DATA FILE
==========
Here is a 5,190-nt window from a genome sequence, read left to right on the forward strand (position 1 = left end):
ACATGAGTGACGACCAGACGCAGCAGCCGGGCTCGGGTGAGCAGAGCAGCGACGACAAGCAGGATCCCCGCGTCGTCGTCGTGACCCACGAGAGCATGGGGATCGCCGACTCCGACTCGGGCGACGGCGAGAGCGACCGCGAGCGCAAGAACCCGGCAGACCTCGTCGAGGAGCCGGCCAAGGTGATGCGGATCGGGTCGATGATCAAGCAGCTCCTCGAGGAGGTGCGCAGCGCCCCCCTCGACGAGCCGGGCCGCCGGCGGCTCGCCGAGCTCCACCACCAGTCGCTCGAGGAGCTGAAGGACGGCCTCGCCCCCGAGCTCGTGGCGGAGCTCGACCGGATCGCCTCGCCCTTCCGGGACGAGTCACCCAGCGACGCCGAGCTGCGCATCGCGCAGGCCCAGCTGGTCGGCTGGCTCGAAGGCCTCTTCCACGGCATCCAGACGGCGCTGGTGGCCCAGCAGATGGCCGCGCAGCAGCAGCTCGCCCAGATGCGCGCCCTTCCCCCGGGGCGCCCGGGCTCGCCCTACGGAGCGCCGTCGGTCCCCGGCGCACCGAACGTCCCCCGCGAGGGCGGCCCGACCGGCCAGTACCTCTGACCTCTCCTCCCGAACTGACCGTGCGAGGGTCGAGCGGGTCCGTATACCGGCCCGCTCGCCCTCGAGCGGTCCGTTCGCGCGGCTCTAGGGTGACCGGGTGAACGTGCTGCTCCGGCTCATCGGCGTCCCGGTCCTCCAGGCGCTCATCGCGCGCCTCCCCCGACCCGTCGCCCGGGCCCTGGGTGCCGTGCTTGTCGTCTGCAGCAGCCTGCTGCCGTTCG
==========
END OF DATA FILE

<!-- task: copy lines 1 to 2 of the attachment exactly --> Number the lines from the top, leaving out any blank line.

Here is a 5,190-nt window from a genome sequence, read left to right on the forward strand (position 1 = left end):
ACATGAGTGACGACCAGACGCAGCAGCCGGGCTCGGGTGAGCAGAGCAGCGACGACAAGCAGGATCCCCGCGTCGTCGTCGTGACCCACGAGAGCATGGGGATCGCCGACTCCGACTCGGGCGACGGCGAGAGCGACCGCGAGCGCAAGAACCCGGCAGACCTCGTCGAGGAGCCGGCCAAGGTGATGCGGATCGGGTCGATGATCAAGCAGCTCCTCGAGGAGGTGCGCAGCGCCCCCCTCGACGAGCCGGGCCGCCGGCGGCTCGCCGAGCTCCACCACCAGTCGCTCGAGGAGCTGAAGGACGGCCTCGCCCCCGAGCTCGTGGCGGAGCTCGACCGGATCGCCTCGCCCTTCCGGGACGAGTCACCCAGCGACGCCGAGCTGCGCATCGCGCAGGCCCAGCTGGTCGGCTGGCTCGAAGGCCTCTTCCACGGCATCCAGACGGCGCTGGTGGCCCAGCAGATGGCCGCGCAGCAGCAGCTCGCCCAGATGCGCGCCCTTCCCCCGGGGCGCCCGGGCTCGCCCTACGGAGCGCCGTCGGTCCCCGGCGCACCGAACGTCCCCCGCGAGGGCGGCCCGACCGGCCAGTACCTCTGACCTCTCCTCCCGAACTGACCGTGCGAGGGTCGAGCGGGTCCGTATACCGGCCCGCTCGCCCTCGAGCGGTCCGTTCGCGCGGCTCTAGGGTGACCGGGTGAACGTGCTGCTCCGGCTCATCGGCGTCCCGGTCCTCCAGGCGCTCATCGCGCGCCTCCCCCGACCCGTCGCCCGGGCCCTGGGTGCCGTGCTTGTCGTCTGCAGCAGCCTGCTGCCGTTCG